Eastward is a meticulously crafted indie JRPG with a rousing story, lovable characters, and outright stunning pixel-perfect presentation.
In just a few days, JRPG fans will want to check out the launch of Eastward, a meticulously constructed puzzle-action RPG seemingly inspired most by the classic EarthBound/Mother series. Developed by Pixpil and published by Chucklefish, Eastward is by all means a phenomenal debut deserving of attention.
At the center of Eastward are Sam and John; a small girl and her thoughtfully silent, shaggy-haired adoptive parent. They live in the subterranean city of Potcrock Isle, working in the mines by day and cooking modest meals at night in a converted bus home within a scrabbly trailer park. While Sam is perpetually full of light and enthusiastically welcomes all comers, John is mute and a little more reserved, hiding some weighty darkness, but clearly adores her. The duo’s alliance is central to the narrative and works wonderfully, with Sam’s generosity and moxie winning over most any strangers they come across in a manner convincing to the player as well.
There’s more to the world than the underground simple life, and Sam and John soon head Eastward in a memorable title sequence. Before even leaving the tutorial-laden Potcrock Isle, though, there’s plenty to do and see. Eastward is always generous with its range of NPCs, and each area feels stuffed to the brim with compelling weirdos, and the animated flamboyance and personality granted by their fluid gestures infuses main and minor characters with an infectious liveliness. It’s a roster overflowing with curious robots, timid flakes, overly emotional artists, ramshackle heroes, scam artists, mysterious interlopers, and admirable rascals.
Their dialogue is further helped along by Eastward’s sharp script, which is refreshingly modern, and quite clever and well-observed on the whole. The game’s simpler conflicts and side quests soon yield to the bigger world-ending stuff, as is the recognizable coin of the JRPG realm, but it never ceases to stake its claim on intimately personal narrative motivations. Sure, most of it contains a jokey air, but there’s also chilly cynicism, romance, and impoverished ennui.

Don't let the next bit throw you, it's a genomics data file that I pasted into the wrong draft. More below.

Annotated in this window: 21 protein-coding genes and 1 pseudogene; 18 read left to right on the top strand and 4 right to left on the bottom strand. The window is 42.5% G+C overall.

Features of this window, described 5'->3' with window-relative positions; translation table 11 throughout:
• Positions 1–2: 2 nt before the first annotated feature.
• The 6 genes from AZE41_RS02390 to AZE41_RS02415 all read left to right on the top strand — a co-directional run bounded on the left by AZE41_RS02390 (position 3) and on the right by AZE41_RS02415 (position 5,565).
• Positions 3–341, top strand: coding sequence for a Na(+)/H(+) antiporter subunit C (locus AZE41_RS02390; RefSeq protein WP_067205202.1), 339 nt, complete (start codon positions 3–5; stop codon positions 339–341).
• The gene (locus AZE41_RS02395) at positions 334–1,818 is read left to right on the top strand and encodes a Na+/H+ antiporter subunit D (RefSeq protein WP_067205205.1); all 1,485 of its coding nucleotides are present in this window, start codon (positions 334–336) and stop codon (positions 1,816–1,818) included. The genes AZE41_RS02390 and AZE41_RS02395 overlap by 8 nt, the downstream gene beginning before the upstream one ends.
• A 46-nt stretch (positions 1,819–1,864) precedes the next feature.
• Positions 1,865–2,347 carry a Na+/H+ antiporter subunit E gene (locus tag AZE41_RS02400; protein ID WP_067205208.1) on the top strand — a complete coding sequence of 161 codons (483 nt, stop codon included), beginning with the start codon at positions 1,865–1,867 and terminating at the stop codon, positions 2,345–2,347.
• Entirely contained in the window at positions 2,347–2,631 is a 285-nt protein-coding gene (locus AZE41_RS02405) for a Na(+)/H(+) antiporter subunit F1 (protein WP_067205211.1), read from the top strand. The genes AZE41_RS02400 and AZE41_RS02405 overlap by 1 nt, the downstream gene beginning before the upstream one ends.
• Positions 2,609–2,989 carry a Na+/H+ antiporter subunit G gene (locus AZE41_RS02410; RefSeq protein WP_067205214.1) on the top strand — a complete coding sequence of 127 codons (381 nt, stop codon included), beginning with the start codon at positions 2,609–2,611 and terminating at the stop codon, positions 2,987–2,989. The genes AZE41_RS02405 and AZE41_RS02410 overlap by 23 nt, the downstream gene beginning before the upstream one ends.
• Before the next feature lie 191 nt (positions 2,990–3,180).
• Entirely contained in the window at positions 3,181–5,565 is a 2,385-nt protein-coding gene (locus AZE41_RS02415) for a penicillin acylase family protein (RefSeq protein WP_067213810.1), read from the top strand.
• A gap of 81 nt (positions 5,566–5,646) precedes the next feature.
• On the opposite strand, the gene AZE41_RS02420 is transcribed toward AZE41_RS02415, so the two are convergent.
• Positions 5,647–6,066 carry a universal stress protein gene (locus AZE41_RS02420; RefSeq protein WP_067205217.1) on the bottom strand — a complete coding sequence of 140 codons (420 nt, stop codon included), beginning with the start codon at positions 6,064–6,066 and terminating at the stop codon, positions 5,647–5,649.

The action gameplay even has a nice dynamic quality to it, with both John and Sam central and eventually controllable. Rambling through Eastward’s equivalent of dungeons, John uses his trusty frying pan and a few other gadgets to brawl with the game’s mutated creatures while Sam employs a series of magical powers which accumulate as the adventure progresses. Some fights are as simple as quickly swapping between the two, while others require them to separate, especially some off-the-beaten path loot puzzles. None of these puzzles are too cerebral or time-consuming to figure out and there aren’t a slew of items to equip and modify, but the combat gets a little more interesting and threatening farther on into the game.
That being said, the combat and the puzzles are secondary to the story, and Eastward is better for it. It’s not perfect combat by any means, but as a story-first title, Eastward delivers where it matters most and accompanies that sublime narrative with solid-to-great mechanics.
A cooking system fresh out of The Legend of Zelda: Breath of the Wild feels a little unnecessary at first, but filling a backpack with cooked meals can help the pair brute force through some bosses and dangerous territory. Eventually cooking grows into a charming diversion that also figures into the plot, since John is its central chef. There are a few surprise activities and gameplay twists which also manifest, and it’s impressive just how much Eastward wants to show off, whether it’s a boss ambush, a reflex-based minigame, or a touching tale. Some represent activities which could be missed by someone rushing through the game as fast as possible (such as its charming lo-fi game-within-a-game, Earth Born) but it’s hard to imagine anyone would try.
Match all of the above with a mesmerizing soundtrack of hummable motifs, from cheerily playful ditties to dramatic dirges, and everything in between, and Eastward distinguishes itself handily within its heavily populated genre. While it’s not without its shortcomings – in particular, a bit less variety in combat and puzzles than the genre often typifies – where it shines, it does so brightly. For RPG fans, Eastward is the real deal, and it’s an unmissable and impressive feat of indie design that deserves plenty of recognition amongst a sea of bigger releases in 2021.
Next: Tales of Arise Review: A Gorgeous & Inviting JRPG
Eastward releases on September 16 for PC and Mac through Steam, as well as Nintendo Switch. A digital PC code was provided to Screen Rant for the purpose of this review.
90 Day Fiancé: What We Know About Veronica & Tim Before Reality Fame
About The Author